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Naramata wineries look at reducing their grape crush waste into biofuel

Wine waste into useful fuel

Casey Richardson

Wineries are looking into converting their waste into energy along the Naramata Bench, taking the byproduct from grape crushing and dehydrating it for another use.

Eco-Growth Environmental Inc. founder Glen Smith was demonstrating how the process works at Deep Roots Winery on Tuesday to winery owners, the Regional District of Okanagan-Similkameen staff and the City of Penticton, taking the leftover skins, seeds, stems from wine grapes and drying them.

While the grape crush product is usually left to decompose on the land or be taken away to the landfill, Smith explained that this process gives the chance to greatly reduce the amount of waste and create a by-product that can be used again.

“It's creating efficiency in their waste. What our technology does is this is an organic dryer and we dry the organics to reduce the size and weight by a minimum of 80 per cent. It renders into a dry, shelf stable, pathogen free product with no smell, which then can be turned into something later,” Smith added.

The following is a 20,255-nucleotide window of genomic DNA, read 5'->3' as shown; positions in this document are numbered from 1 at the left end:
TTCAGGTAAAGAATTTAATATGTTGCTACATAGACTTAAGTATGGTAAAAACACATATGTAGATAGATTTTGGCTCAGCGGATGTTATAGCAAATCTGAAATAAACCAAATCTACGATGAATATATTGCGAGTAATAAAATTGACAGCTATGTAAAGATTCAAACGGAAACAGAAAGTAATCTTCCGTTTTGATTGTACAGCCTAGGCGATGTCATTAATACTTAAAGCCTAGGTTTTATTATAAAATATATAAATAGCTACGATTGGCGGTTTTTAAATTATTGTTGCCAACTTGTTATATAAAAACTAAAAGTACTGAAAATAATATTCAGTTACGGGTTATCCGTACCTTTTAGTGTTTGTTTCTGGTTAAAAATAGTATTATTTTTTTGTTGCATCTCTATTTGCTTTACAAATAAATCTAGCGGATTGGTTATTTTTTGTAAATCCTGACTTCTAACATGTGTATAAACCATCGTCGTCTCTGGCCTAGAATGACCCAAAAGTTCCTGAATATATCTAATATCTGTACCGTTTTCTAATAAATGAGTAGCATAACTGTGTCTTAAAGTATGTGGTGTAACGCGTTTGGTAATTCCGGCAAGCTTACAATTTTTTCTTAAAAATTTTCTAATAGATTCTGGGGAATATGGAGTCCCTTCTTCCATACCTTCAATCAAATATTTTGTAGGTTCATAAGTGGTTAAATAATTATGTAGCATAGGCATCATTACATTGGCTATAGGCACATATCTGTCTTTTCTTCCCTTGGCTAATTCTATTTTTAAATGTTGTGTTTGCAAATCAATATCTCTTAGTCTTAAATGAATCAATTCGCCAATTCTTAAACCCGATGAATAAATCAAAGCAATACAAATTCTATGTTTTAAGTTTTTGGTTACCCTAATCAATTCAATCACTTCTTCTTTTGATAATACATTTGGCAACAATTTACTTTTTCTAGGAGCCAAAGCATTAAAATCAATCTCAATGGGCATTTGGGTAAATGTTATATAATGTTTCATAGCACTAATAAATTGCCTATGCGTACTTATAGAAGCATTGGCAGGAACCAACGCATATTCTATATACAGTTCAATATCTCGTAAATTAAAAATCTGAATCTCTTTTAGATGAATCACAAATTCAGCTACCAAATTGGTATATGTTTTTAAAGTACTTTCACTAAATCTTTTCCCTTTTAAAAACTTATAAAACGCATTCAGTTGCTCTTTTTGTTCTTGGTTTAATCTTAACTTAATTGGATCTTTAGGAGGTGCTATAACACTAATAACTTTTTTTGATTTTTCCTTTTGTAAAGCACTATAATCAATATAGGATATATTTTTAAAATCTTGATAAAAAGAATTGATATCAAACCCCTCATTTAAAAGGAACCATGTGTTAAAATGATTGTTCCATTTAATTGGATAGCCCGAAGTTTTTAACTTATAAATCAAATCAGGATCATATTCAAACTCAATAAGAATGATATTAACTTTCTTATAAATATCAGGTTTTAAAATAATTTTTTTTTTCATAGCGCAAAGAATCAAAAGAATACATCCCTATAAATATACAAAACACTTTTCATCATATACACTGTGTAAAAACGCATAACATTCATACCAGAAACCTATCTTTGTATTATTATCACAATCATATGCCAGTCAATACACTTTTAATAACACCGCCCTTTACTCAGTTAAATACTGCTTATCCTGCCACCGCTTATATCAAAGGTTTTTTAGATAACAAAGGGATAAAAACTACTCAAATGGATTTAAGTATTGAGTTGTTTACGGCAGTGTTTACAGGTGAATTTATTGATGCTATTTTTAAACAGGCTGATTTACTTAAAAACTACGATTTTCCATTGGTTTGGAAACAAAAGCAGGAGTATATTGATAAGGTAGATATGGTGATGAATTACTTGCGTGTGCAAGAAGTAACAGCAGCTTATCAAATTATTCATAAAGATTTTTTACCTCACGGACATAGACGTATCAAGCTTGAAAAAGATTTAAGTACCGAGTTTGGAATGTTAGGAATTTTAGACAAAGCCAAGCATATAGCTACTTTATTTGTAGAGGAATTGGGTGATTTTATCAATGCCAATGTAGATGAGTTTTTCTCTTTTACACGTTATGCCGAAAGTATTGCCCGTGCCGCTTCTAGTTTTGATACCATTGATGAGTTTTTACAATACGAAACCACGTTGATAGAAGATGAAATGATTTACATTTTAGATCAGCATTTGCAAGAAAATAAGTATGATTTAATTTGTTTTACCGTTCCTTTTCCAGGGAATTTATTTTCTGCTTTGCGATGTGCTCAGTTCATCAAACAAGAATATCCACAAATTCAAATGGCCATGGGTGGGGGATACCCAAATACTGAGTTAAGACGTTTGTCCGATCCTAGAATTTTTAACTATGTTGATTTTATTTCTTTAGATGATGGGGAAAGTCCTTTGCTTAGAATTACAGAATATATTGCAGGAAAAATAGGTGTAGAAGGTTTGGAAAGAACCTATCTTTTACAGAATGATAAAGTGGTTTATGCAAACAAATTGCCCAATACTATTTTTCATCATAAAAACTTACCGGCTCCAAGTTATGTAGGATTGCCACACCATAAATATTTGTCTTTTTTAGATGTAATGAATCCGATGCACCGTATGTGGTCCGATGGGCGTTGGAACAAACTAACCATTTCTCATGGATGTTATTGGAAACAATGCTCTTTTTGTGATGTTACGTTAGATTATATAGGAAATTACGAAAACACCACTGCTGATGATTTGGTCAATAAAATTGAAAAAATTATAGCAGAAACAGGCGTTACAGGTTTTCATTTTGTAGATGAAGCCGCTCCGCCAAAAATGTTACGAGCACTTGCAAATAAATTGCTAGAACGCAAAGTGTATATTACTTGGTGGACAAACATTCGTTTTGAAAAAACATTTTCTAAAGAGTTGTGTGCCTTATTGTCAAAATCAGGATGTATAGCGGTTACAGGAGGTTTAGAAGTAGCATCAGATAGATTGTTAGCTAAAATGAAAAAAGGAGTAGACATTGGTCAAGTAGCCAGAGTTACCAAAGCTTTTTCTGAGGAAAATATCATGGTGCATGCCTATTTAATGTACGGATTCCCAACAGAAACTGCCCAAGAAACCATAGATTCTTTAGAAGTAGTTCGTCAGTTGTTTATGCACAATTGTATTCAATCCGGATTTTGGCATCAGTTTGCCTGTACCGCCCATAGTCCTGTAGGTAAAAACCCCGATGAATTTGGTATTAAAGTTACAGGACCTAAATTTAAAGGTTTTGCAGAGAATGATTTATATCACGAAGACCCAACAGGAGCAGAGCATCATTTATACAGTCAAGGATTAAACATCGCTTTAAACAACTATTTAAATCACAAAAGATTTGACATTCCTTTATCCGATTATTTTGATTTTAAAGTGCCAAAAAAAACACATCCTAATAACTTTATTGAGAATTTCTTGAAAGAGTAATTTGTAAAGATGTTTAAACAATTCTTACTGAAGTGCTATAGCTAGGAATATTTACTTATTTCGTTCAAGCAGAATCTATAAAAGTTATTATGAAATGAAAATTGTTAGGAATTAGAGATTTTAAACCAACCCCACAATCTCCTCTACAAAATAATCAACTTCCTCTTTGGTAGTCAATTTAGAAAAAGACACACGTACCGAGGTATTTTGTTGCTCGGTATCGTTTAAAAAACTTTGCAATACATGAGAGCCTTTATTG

According to the information done on the Deep Roots case study by Eco-Growth, the potential CO2 reduction equates to 231,636 pounds by taking away their waste from the landfill and cutting out the transportations emissions.

“We've done the calculation of whether it's put in landfill and how much greenhouse gas that creates, and the reduction that it would be if they were to do something a little bit different than what they're currently doing.”

The dehydrated grape crush could be used as a biofuel, a fertilizer or even a natural preservative.

“One company uses our equipment to dehydrate their coffee grinds. After he dries the coffee grinds after the brew process, he squeezes the oils out and he makes a coffee flour.”

The company offers waste stream products for breweries, distillers, food waste, manure and fishing and agriculture.

For one Naramata bench winery, it’s the opportunity to become more eco-friendly, since they produce 40 tonnes of grape crush waste in a year.

Deep Roots Winery owner and winemaker Will Hardman explained that typically, some of the grape crush would be piled up and spread back into the vineyard, letting it compost on its own naturally.

“So doing it in a more efficient manner just makes sense ... It's the way everyone's going. We'd like to be more efficient with our waste and if we can use it in different ways, all the better,” he added.

“If we could turn this, what would be waste or be left rotting away in the vineyard, if we can turn that stuff into a product that can earn an income, great. if not, at least we're reducing the waste at the end of the day.”



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